Why it’s so hard to keep a consistent time alone with God

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We’re almost a week into the new year, which means the shine is probably already starting to wear off those resolutions that were going to help you become a better you in 2017. Considering less than ten percent of people actually achieve their New Year’s goals, one could argue that you’re simply ahead of the curve if your resolve has already begun to fade. But while it would be great to exercise more, eat right, or fulfill many of the other aspirations people hold each year as the calendar turns, it’s unlikely that most of our lives would change dramatically were we to succeed. However, there’s one resolution common to many Christians for which that’s not the case.

One of the most common goals believers have for the new year is to spend more time alone with God. Whether that takes the form of more time in prayer, reading the Bible every day, or paying more attention in church, dedicating more time to just connect with the Father really can make a profound difference in the way we experience this life. So, given that potential blessing, why is it that so many of us fail time after time to follow through on our good intentions?

In a recent First 15, Craig Denison included a quote from Brother Lawrence’s The Practice of the Presence of God that points to the answer. Brother Lawrence wrote, “I cannot imagine how religious persons can live satisfied without the practice of the presence of GOD. For my part I keep myself retired with Him in the depth of the centre of my soul as much as I can; and while I am so with Him I fear nothing; but the least turning from Him is insupportable.” Craig followed that quote by remarking, “The more we grow in our knowledge of the profound union that exists between our spirit and the Holy Spirit, the more we will discover our great need of this tangible, constant presence.”

It is impossible to truly meet the Father without becoming painfully aware of just how much we need him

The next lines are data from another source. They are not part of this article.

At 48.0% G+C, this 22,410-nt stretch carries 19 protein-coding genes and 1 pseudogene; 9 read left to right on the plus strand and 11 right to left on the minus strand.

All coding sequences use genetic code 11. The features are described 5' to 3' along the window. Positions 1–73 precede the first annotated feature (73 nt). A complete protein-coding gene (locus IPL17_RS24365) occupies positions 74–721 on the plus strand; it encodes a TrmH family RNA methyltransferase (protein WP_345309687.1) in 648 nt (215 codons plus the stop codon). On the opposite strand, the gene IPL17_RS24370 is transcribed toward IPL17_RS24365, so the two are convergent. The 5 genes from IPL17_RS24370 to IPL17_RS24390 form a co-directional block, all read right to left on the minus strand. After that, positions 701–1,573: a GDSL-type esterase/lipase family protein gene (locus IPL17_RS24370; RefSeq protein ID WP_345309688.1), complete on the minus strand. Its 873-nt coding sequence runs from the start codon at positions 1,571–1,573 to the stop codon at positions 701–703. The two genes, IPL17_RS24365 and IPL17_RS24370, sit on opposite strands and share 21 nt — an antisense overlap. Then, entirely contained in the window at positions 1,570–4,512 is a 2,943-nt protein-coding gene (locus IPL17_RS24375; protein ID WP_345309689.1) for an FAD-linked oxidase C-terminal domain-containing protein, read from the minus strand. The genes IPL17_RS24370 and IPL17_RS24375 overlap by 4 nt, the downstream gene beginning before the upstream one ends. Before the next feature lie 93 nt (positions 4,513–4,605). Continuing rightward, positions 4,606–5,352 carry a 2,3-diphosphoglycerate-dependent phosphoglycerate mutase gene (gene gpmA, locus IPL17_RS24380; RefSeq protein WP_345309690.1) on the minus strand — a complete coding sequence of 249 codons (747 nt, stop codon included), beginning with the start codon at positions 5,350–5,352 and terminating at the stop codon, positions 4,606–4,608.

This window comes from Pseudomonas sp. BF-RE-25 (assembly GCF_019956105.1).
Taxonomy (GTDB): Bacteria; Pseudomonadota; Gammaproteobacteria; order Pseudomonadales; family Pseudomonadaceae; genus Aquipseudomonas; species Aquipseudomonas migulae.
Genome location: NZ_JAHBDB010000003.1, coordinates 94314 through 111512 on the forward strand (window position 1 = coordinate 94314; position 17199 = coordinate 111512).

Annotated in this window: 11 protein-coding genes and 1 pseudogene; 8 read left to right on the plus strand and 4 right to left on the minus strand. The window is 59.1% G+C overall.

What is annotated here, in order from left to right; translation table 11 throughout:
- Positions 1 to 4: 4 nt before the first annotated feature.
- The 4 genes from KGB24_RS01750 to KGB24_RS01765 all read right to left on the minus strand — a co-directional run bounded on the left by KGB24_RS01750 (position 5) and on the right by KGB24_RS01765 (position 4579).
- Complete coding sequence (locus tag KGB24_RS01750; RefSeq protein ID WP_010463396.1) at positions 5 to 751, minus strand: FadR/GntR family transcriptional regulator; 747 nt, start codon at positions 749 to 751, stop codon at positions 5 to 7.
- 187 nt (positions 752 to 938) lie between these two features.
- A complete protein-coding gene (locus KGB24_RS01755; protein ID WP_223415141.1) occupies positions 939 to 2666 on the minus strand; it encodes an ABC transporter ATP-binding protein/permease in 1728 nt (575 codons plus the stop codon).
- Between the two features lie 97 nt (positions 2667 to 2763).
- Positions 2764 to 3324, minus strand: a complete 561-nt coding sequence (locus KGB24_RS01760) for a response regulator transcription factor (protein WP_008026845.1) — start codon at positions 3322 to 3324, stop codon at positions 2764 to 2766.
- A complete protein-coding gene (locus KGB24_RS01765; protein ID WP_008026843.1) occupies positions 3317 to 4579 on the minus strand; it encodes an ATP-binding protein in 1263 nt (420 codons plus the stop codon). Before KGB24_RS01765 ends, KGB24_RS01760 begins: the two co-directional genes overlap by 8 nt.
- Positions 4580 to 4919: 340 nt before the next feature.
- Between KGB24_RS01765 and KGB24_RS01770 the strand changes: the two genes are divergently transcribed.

It is impossible to truly meet the Father without becoming painfully aware of just how much we need him, of just how fulfilling it is to simply be in his presence. Ironically, I think that truth is at the heart of why so many of us fail to meet with him consistently. Unless we, like Brother Lawrence, live in constant communion with the Lord, we can’t help but realize how insufficient the rest of our existence is without him. To abide in his presence, however, requires that he be our first priority and the primary lens through which we view the whole of our lives. If we give God room to take his rightful place as king, it means giving up the chance to fill that role ourselves. That’s a sacrifice most of us struggle to make consistently.

As a result, when we spend time in God’s presence, we are left with a choice: allow him to be Lord of every aspect of our lives or meet with him without making that sacrifice, thereby experiencing the pangs of longing for something more when that time ends and we attempt to take back that throne ourselves. Unfortunately, most of us will eventually decide that the pain of leaving his presence is just too much to bear and either reduce the time we spend with him or stop it all together. Whether it’s a conscious decision or not, it’s one we will have to make unless we are willing to grant him his rightful place as Lord of every breath we take in this life.

So if you’re already finding it increasingly difficult to keep up that consistent time alone with God, perhaps the reason isn’t related to your schedule as much as your heart. If that’s the case, set aside whatever reading material or devotional plans you might be using and, instead, dedicate that time to simply asking God to help you understand if he is your king for fifteen minutes or twenty-four hours. The answer to that question will go a long way towards helping you have a more vibrant and fulfilling relationship with the Lord.